|A major groundbreaking discovery has been made that reveals the mechanism for addiction of all substances lie in an ancient part of the brain. With this new discovery, Scientists now believe it is possible to provide specific treatments that will successfully treat addictions. By combining the results of both clinical and neuroscience research, this advance signals a new era in treating addictions.
The past ten years of study have revealed the architecture apparatus of substance abuse, revealing the neurological circuitry that drives addicts to continue with their dependency. No matter what the substance, all activate a single circuit for pleasure deep in the most ancient part of the brain. This circuit, for the neurotransmitter dopamine, is the site of the high that drugs and alcohol bring.
Neuroscientists have discovered an altered pathway in the ancient part of our brains, called the mesolimbic dopamine system. The illustration below shows a normal state of this system.
In the addictive state, the structure of neurons along the pathway are altered. Repeated substance abuse overload normal neurotransmitter systems. The illustration below shows the dopamine pathway as smaller. Less dopamine means more craving of the addictive substance. Dendrites are also killed off in the process.
The process of addiction is no less than a chemical assault on the brain that alters the structure of its neuron circuitry. This assault specifically starves brain cells of dopamine, the chemical messenger that plays a key role in modulating behavior, thus triggering a craving for an addictive substance.
Other neurotransmitters can be involved in the addictive process as well. The drug "Ecstacy" for example, stimulates serotonin producing cells, which turn on the areas of the prefrontal cortex that give feelings of euphoria, meaning and affections. Coming down from Ecstacy causes the cells to produce a greater rush of neurotransmitter than antidepressants and its mechanism puts regualr users in danger of burning out the cells, creating temporary withdrawl symptoms and a long-term risk of chronic depression.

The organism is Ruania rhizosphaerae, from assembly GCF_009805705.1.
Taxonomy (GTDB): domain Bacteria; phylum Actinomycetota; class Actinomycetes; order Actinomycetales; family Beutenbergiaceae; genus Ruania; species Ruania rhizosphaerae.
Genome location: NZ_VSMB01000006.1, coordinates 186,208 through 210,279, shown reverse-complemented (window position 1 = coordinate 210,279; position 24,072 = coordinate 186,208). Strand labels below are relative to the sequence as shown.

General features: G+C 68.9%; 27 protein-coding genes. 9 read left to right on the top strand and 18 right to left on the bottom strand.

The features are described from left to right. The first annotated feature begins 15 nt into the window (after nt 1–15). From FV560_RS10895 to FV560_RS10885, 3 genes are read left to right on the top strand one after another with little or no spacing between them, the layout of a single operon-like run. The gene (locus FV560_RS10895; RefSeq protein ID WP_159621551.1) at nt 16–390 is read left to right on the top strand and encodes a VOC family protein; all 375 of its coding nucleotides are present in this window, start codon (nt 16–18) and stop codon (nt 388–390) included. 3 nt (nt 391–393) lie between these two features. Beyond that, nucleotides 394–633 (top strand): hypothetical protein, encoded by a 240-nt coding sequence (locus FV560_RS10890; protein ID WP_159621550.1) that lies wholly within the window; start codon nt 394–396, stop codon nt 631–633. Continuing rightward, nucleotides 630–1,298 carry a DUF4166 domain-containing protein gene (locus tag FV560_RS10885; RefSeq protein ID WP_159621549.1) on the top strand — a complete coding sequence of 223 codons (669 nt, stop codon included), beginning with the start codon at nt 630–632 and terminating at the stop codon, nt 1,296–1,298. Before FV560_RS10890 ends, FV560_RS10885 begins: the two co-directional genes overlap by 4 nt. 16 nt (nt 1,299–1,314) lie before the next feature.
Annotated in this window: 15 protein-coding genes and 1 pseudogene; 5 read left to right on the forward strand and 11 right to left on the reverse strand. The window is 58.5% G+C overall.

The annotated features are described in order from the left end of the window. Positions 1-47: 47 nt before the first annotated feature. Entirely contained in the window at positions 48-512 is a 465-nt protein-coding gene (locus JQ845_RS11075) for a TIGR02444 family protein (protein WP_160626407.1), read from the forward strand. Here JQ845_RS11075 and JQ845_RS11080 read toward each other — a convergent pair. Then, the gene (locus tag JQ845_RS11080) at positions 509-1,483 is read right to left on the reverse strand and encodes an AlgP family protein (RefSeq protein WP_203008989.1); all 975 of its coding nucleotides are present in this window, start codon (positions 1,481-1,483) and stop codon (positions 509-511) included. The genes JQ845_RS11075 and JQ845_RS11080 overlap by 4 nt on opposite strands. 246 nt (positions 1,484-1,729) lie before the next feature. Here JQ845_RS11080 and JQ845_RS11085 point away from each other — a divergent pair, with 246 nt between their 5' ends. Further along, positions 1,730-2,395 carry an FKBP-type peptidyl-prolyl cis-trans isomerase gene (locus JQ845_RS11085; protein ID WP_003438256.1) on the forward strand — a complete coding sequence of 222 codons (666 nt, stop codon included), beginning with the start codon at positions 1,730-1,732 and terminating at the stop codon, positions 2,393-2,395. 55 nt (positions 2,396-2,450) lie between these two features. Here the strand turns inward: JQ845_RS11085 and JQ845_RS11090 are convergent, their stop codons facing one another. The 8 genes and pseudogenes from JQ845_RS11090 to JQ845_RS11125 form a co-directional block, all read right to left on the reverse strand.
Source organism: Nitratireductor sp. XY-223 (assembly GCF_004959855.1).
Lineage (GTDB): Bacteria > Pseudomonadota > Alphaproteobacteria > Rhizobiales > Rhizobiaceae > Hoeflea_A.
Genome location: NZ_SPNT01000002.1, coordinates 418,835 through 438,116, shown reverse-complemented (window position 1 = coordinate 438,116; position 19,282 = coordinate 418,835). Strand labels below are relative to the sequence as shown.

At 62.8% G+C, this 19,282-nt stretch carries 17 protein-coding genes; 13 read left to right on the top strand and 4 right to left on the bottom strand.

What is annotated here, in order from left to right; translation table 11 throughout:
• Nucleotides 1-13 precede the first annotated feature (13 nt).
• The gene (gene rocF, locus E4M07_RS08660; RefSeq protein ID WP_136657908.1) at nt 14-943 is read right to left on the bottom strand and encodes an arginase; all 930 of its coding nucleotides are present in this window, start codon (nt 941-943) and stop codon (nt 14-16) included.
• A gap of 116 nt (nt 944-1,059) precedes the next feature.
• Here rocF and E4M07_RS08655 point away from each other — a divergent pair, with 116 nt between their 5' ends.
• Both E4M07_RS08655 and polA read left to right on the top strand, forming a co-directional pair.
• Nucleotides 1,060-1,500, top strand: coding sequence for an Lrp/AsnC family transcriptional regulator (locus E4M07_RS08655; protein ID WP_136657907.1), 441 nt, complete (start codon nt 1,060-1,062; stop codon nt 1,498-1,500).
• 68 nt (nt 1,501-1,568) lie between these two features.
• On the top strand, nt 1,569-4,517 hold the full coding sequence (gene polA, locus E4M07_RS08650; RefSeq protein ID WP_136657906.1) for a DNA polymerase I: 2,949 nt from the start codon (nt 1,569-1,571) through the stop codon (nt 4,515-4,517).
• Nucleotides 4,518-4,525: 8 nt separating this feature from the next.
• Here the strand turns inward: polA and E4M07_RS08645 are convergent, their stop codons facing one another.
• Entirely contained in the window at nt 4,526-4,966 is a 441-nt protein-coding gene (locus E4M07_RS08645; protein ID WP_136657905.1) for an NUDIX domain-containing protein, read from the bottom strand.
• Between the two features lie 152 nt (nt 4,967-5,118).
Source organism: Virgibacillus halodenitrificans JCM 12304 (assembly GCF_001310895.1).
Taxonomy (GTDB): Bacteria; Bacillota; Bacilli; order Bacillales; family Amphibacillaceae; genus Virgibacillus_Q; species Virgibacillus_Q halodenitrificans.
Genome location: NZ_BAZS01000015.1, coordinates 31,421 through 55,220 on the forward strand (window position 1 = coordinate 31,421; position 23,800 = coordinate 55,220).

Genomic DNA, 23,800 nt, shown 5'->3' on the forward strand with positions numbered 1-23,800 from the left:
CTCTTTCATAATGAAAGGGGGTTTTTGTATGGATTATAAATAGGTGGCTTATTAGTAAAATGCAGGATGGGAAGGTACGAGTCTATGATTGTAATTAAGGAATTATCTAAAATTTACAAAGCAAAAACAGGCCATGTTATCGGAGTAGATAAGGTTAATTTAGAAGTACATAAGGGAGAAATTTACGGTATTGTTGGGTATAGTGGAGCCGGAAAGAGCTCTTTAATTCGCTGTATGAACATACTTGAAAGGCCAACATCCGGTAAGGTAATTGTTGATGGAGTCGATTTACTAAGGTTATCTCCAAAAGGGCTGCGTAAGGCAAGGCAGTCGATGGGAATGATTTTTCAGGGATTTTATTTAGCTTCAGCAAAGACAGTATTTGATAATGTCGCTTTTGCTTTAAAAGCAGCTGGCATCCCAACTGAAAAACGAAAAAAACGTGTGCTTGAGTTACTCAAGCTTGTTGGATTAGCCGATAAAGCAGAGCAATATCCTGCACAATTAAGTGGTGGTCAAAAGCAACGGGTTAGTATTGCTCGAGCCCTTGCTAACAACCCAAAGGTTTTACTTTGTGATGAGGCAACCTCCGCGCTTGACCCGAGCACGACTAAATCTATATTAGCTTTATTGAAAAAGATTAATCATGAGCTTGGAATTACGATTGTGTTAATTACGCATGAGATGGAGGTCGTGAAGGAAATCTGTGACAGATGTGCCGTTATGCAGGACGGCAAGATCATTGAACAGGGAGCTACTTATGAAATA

Neurochemical Cocktail Cure-Alls?
Researchers are presently working on developing medications to intervene with the brain's chemical processes that contribute to dependency on alcohol and drugs. For instance, a neurochemical cocktail could block the receptors in specific neurons to reduce the pleasure of drinking alcohol. Dr. Leshner, of the National Institute on Drug Abuse, said, "though I don't think we'll ever have a magic bullet, we might instead one day have neurochemical cocktails that are specific to each addictive drug that would break the cycle of craving."
For those who choose to end their addiction to substances, a simple cocktail could intervene to prevent the devestating affects these Brain Assault Chemicals cause described as follows:
Stress and its Effect on the Brain
Severe stress from emotional trauma has been discovered to damage the part of the brain that is crucial to memory, the hippocampus. The hippocampus is responsible for holding short-term memories and thus is necessary in the learning process.
A study, reported in The American Journal of Psychiatry in 1995, was lead by Dr. Douglas Bremner and Dr. Dennis Charney at the Veterans Affairs Medical Center in West Haven, showed a physical alteration, an 8% reduction in the volume of the right hippocampus compared with those who suffered no symptoms. In addition, the study showed survivors of childhood abuse performed at levels averaging 40% lower on a test of verbal memory than did people of comparable age and education.
Dr. Bremner said, "the memory of those with post-traumatic symptoms is particularly faulty for words, like grocery lists or phone numbers. The study found no deficiency in the trauma victim's overall IQ scores, however."
The shrinkage of the hippocampus may be due to the effects of heightened levels of cortisol, a steroid hormone secreted by the brain in response to emergencies. Dr. Bremner said "Cortisol can be toxic to the hippocampus." Yet, there were conflicting reports in which cortisol was also shown to be at low levels in concentration camp post-traumatic survivors. "There are mixed findings on cortisol levels in trauma victims. . . biologically speaking, there may be different kinds of post-traumatic stress."
Addiction Counseling World
November/December 1997 Issue
Brain Images of Addiction in Action Show Its Neural Basis
Daniel Goleman, 1995
The Science Times Book of the Brain, N.Y. Times
Mapping the Brain, Rita Carter, 1998
Weidenfeld & Nicolson
Severe Trauma May Damage the Brain as Well as the Psyche
Daniel Goleman, August, 1995
The Science Times Book of the Brain, N.Y. Times